Thirdly, I got robbed in Tonga. I was Couchsurfing for the very first time when my host’s house got burgled. The robbers took my newly purchased Lumix camera lens, my backpack, earphones and a bag of apples I was saving for lunch. Oddly enough, they kindly left my wallet (with a big wad of cash), my iPad and passport!

And then there are stories of broken down cars on the side of a highway during a road trip, getting lost, and almost falling off cliffs! And during my last month in NZ, I was so broke that I only ate bread, fake Nutella, and bananas for weeks… Ahh, such good memories :’)

Can you share more insights?

I’m not sure what other insights I can share, but for more on my New Zealand experiences and thoughts, do check out some these stories:

New Zealand Working Holiday Visa

The icy cold Cleddau River at Milford Sound Lodge on a rare sunny day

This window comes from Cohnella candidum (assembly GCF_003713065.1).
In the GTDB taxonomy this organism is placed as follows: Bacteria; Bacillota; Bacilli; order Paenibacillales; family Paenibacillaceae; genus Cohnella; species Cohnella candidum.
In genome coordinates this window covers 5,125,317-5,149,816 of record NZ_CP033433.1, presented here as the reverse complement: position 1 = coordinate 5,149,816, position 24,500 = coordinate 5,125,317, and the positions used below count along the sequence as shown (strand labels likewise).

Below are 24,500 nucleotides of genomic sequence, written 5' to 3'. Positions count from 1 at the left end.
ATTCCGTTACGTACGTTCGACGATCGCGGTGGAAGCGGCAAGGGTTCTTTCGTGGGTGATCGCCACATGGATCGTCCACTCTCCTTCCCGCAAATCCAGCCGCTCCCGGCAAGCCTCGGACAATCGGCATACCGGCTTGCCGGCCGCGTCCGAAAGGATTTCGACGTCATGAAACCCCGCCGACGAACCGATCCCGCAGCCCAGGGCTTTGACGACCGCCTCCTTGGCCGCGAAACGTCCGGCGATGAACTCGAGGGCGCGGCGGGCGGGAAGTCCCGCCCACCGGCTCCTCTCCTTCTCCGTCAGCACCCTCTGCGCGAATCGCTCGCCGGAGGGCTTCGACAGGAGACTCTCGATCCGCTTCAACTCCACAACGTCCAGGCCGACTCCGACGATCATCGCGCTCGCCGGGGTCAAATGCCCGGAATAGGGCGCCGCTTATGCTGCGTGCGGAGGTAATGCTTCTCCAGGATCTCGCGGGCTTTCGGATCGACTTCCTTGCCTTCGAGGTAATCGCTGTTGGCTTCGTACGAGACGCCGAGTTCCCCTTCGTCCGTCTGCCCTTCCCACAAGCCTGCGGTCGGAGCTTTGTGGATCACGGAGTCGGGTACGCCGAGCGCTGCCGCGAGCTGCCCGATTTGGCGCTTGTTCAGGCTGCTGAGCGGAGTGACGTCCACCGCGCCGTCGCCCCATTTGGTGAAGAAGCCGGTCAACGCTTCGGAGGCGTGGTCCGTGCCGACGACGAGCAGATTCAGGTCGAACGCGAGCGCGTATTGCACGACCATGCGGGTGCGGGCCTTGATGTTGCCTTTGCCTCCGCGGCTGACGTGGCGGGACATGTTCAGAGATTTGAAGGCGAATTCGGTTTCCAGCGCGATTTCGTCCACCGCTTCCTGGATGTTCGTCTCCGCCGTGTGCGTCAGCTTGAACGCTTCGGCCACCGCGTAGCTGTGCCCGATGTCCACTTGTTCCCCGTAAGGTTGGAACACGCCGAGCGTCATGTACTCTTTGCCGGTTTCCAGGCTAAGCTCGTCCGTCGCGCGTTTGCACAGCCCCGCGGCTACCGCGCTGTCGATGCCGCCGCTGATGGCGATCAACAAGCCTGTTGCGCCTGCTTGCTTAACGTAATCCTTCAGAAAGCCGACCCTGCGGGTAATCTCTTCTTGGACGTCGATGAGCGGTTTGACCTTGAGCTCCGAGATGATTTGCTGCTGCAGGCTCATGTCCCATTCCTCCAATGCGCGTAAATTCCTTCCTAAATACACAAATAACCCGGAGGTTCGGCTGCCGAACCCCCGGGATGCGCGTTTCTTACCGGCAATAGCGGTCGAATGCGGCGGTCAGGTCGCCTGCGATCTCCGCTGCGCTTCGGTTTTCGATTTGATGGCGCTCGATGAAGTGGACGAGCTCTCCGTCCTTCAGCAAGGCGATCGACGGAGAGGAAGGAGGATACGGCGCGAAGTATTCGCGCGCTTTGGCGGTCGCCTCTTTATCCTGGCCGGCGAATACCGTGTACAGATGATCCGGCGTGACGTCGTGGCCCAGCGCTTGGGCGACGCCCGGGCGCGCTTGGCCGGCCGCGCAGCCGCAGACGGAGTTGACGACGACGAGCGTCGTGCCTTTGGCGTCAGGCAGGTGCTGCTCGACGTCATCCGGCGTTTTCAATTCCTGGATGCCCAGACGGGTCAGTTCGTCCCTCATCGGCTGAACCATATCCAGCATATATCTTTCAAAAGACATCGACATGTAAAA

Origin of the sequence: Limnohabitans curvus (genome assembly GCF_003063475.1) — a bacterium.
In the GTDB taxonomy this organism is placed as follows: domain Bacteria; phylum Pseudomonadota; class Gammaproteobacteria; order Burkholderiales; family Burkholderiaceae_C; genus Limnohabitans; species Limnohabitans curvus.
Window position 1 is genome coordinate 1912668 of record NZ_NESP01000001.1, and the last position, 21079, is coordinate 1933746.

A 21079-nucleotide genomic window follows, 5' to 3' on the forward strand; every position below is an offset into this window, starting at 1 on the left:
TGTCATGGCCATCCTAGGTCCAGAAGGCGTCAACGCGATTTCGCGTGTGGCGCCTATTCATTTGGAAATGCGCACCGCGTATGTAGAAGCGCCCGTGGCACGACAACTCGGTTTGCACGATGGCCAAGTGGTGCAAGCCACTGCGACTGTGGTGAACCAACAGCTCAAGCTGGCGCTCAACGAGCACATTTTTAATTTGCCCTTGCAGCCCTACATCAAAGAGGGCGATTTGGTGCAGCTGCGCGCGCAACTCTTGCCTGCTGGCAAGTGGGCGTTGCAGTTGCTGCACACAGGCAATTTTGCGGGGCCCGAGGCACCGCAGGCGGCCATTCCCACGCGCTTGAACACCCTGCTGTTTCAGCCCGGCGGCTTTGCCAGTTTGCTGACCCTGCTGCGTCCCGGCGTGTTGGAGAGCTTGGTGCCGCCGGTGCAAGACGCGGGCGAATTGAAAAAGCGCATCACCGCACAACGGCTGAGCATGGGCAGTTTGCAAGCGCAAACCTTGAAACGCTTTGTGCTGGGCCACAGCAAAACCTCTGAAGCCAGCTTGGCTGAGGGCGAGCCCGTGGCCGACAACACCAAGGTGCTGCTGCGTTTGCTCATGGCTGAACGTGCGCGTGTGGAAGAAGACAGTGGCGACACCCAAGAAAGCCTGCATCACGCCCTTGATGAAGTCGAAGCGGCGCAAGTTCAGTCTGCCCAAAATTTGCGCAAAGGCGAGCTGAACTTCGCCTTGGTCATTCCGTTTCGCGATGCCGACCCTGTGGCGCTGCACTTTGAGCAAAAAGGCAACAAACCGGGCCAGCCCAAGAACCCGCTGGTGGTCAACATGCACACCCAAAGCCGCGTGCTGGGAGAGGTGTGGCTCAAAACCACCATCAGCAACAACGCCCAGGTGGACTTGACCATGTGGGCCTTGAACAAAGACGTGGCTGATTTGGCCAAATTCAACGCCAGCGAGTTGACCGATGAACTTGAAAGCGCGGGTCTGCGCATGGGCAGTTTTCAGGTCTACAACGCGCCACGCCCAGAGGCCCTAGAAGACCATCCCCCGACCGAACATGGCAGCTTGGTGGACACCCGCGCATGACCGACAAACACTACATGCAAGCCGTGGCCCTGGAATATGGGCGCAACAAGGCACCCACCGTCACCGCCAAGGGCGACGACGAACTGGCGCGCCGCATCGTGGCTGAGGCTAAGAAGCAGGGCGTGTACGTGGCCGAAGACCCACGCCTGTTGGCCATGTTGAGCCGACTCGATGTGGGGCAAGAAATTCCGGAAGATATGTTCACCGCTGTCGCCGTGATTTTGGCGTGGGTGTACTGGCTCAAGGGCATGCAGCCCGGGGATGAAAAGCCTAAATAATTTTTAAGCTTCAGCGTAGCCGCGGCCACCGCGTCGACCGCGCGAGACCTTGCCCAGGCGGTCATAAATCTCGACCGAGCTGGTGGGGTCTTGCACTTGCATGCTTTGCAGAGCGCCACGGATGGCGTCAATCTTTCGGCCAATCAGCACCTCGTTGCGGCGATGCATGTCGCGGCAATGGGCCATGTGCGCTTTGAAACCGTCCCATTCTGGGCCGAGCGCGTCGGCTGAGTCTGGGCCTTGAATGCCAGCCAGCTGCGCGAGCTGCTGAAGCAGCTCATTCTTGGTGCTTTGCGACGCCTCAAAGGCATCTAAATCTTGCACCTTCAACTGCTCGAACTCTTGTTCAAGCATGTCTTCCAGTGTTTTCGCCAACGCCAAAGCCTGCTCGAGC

Last but not least, I promise you that New Zealand is a very organised country that has made travelling super convenient with tonnes of tourist information sites and facilities available. They’ve thought of everything you’d need and prepared it for you. NZ has designed itself for the WHV community in mind, so the country is easy to travel even for the most clueless of travellers. Seriously, it’s so easy to travel and meet here that it’s almost laughable. Enjoy!

Good luck with your New Zealand Working Holiday Visa application, may the odds forever be in your favour!